Tuesday, June 25, 2013

Finding Inspiration: Alexander Payne

I'm writing a TV series with a friend and former colleague. It's going to be great. It's actually going to be Canada's next great series.

Only one problem: I have no idea what I'm doing.

I was tasked with writing the first draft of the first episode. Oh god. How do I structure? How many pages is each act? What are my plot points? How do you communicate anything in 23 pages? How do you write dialogue. Someone fucking help!

And with that desperate plea, someone did: Alexander Payne and Jim Taylor.

Not psychically. I don't personally know Payne or Taylor. But watching their entire body of work (save for Citizen Ruth) starting with Election and on down through The Descendants (which Payne wrote and directed and Taylor executive produced) was all the inspiration anyone could need.

While watching, laid up on the couch for the majority of last week with an ear infection, I paid close attention to the writing of the characters. I imagined the work, not as finished films, but as scripts that had been acted out and photographed. It was like having the curtain pulled back. These guys know how to write great fucking characters. 

Payne is often tagged with being a great satirist, a reputation he got off his first two high concept comedies Citizen Ruth and Election. The description fits. At the end of Election when we come to the conclusion that asshole Jim McAllister (Matthew Broderick) and raging cunt Tracy Flick (Reese Witherspoon) very rightfully deserve one another, you can almost picture the shit eating grin Payne sports while taking a steaming dump on these horrible people.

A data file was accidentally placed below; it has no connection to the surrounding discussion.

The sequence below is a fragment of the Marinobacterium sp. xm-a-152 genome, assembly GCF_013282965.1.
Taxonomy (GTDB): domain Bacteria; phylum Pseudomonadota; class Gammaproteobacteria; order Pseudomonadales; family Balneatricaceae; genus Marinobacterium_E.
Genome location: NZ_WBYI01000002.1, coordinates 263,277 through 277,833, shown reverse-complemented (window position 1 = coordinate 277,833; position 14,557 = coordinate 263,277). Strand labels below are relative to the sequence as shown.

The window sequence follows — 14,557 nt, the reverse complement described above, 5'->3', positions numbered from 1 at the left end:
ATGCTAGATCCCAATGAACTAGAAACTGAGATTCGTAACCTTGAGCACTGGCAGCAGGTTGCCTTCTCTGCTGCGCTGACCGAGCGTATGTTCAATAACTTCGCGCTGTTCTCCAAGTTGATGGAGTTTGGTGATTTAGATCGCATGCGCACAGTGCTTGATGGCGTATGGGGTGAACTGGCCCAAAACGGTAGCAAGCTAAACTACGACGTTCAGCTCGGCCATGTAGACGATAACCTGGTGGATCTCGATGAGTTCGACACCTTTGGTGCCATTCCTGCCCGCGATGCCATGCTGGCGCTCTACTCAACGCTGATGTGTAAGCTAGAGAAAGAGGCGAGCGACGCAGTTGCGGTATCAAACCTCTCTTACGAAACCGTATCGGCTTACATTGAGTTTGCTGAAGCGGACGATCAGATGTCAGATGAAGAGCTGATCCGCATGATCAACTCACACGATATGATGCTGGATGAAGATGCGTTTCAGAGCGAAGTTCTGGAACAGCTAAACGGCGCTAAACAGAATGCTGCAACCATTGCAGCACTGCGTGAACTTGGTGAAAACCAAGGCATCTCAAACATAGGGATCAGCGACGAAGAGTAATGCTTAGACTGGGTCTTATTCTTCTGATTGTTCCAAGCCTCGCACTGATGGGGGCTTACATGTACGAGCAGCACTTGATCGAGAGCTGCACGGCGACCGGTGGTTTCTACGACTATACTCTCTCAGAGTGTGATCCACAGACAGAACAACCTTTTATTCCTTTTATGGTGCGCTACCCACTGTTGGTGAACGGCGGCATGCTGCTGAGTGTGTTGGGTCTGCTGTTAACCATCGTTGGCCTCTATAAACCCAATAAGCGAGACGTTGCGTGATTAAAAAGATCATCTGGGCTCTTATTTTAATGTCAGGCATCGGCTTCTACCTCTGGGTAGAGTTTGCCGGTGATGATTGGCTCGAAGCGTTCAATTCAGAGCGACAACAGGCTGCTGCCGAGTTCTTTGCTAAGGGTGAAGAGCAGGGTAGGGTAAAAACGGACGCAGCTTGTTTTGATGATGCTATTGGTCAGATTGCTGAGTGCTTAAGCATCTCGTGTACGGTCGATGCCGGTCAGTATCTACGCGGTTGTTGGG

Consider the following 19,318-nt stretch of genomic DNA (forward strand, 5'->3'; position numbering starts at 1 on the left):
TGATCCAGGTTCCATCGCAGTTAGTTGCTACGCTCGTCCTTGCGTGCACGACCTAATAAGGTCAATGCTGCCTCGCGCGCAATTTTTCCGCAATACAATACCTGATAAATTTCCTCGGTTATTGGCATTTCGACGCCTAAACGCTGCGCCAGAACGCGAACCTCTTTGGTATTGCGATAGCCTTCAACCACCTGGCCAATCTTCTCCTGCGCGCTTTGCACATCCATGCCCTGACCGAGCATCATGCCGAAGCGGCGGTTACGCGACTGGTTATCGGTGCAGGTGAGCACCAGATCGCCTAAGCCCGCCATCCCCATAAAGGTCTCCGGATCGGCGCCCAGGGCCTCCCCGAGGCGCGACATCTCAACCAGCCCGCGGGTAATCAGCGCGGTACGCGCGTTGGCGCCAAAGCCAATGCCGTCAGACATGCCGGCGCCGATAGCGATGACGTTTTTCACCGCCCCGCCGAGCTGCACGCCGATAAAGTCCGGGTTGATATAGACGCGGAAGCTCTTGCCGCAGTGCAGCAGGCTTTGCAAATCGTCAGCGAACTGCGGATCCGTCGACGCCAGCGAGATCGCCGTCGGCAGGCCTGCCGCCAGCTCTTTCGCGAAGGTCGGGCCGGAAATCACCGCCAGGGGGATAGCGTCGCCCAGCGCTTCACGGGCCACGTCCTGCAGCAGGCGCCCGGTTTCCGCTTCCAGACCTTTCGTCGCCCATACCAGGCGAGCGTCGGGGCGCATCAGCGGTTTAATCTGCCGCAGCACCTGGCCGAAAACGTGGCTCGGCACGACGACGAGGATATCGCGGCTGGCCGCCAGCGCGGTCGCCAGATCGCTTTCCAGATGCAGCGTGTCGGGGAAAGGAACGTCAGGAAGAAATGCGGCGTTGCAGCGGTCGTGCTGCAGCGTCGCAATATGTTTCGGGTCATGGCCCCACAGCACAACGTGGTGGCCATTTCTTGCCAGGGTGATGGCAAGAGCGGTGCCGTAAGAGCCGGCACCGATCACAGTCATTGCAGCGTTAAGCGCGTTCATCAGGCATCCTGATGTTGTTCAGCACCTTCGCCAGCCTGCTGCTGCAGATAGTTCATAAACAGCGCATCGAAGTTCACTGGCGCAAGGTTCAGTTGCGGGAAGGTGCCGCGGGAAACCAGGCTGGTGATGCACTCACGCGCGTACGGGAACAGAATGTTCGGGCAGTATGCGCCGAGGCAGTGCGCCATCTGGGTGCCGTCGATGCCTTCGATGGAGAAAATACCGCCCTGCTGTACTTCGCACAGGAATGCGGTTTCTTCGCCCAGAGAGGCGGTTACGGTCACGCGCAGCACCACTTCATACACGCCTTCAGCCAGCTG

But then Payne went on to reveal a great humanist lurking below the razor sharp satire and has started making thoughtful films about flawed American everymen just trying to get by with doing the right thing, whatever the fuck that is.

In About Schmidt which is, let's face it, a loose remake of Bergman's Wild Strawberries, the title character retires only to find he hasn't really done anything meaningful with his life; spent every day in an office only to be instantly replaced; hasn't seen anything; has a daughter that doesn't like him and a wife that he shares nothing but a marriage with.

Finding out that his wife was having an affair after she suddenly dies, Schmidt has the  urge to break out of the confines of his monotonous existence and takes a road trip towards his daughter's wedding, which he hopes to break up. She's getting married to a man he personally thinks she could do a lot better than. He's probably right.